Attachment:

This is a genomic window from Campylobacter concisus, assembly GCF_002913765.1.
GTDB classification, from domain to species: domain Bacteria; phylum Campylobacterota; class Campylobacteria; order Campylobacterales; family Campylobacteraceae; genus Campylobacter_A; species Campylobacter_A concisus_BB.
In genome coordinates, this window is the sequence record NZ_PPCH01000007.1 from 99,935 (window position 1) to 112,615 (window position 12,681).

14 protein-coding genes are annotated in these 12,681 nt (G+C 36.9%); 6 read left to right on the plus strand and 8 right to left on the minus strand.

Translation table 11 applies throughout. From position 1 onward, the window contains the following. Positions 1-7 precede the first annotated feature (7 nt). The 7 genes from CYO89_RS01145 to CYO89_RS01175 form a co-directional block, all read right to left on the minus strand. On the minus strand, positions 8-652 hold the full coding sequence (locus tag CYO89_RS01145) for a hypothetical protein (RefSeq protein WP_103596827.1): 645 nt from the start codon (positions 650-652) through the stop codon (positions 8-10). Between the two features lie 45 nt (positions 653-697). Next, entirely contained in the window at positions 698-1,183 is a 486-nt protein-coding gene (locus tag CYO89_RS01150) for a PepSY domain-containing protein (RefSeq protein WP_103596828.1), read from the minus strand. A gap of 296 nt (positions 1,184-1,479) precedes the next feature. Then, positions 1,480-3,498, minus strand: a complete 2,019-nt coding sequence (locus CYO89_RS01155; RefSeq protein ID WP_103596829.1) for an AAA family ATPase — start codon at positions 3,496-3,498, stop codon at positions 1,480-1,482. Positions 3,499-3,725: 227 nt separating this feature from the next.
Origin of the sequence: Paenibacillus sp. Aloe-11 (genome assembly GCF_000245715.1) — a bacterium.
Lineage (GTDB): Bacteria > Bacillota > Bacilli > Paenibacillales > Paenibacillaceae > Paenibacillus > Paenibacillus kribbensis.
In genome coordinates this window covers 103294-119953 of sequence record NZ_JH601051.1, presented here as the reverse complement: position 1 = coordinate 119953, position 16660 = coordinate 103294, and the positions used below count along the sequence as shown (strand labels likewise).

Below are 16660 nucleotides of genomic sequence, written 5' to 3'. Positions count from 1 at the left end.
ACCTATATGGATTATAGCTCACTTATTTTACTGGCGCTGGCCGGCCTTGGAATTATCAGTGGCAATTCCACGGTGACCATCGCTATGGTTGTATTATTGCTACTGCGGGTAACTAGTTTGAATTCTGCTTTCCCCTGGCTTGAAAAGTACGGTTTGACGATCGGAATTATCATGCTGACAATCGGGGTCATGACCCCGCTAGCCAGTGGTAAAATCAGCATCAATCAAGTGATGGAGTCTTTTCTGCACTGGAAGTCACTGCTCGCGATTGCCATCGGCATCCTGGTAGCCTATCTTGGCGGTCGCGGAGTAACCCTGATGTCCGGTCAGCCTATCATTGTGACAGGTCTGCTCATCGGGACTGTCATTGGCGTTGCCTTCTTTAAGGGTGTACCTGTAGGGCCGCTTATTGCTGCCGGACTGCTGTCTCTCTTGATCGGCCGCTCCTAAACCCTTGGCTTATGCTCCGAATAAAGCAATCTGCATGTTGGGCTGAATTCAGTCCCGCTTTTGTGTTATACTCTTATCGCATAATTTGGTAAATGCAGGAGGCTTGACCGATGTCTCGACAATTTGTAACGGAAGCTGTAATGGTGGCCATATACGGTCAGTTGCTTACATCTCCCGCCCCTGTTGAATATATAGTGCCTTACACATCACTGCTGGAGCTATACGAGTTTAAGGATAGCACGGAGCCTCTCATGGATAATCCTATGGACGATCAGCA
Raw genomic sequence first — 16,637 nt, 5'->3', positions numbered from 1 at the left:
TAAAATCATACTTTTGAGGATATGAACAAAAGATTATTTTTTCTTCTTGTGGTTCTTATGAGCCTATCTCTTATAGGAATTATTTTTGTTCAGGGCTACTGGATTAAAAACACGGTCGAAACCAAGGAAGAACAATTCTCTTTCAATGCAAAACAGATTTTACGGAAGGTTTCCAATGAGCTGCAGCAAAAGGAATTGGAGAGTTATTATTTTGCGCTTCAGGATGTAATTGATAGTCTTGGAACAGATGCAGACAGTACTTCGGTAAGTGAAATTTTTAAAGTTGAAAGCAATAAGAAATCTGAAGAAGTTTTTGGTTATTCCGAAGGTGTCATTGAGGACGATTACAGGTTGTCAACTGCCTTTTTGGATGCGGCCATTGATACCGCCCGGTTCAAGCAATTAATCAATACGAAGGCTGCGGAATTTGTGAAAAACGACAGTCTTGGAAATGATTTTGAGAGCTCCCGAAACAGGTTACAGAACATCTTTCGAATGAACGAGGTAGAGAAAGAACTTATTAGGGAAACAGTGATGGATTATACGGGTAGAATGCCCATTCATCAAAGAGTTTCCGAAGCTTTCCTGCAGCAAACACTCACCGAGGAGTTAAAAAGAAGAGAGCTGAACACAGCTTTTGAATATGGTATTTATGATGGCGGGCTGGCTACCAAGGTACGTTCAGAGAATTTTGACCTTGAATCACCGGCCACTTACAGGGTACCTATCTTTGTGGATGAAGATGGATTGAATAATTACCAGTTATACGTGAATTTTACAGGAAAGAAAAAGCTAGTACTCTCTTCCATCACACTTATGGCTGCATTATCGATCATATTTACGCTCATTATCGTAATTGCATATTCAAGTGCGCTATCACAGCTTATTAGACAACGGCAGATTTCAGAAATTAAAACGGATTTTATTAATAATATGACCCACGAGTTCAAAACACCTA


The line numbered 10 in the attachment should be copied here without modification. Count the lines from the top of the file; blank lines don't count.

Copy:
ACCTATATGGATTATAGCTCACTTATTTTACTGGCGCTGGCCGGCCTTGGAATTATCAGTGGCAATTCCACGGTGACCATCGCTATGGTTGTATTATTGCTACTGCGGGTAACTAGTTTGAATTCTGCTTTCCCCTGGCTTGAAAAGTACGGTTTGACGATCGGAATTATCATGCTGACAATCGGGGTCATGACCCCGCTAGCCAGTGGTAAAATCAGCATCAATCAAGTGATGGAGTCTTTTCTGCACTGGAAGTCACTGCTCGCGATTGCCATCGGCATCCTGGTAGCCTATCTTGGCGGTCGCGGAGTAACCCTGATGTCCGGTCAGCCTATCATTGTGACAGGTCTGCTCATCGGGACTGTCATTGGCGTTGCCTTCTTTAAGGGTGTACCTGTAGGGCCGCTTATTGCTGCCGGACTGCTGTCTCTCTTGATCGGCCGCTCCTAAACCCTTGGCTTATGCTCCGAATAAAGCAATCTGCATGTTGGGCTGAATTCAGTCCCGCTTTTGTGTTATACTCTTATCGCATAATTTGGTAAATGCAGGAGGCTTGACCGATGTCTCGACAATTTGTAACGGAAGCTGTAATGGTGGCCATATACGGTCAGTTGCTTACATCTCCCGCCCCTGTTGAATATATAGTGCCTTACACATCACTGCTGGAGCTATACGAGTTTAAGGATAGCACGGAGCCTCTCATGGATAATCCTATGGACGATCAGCA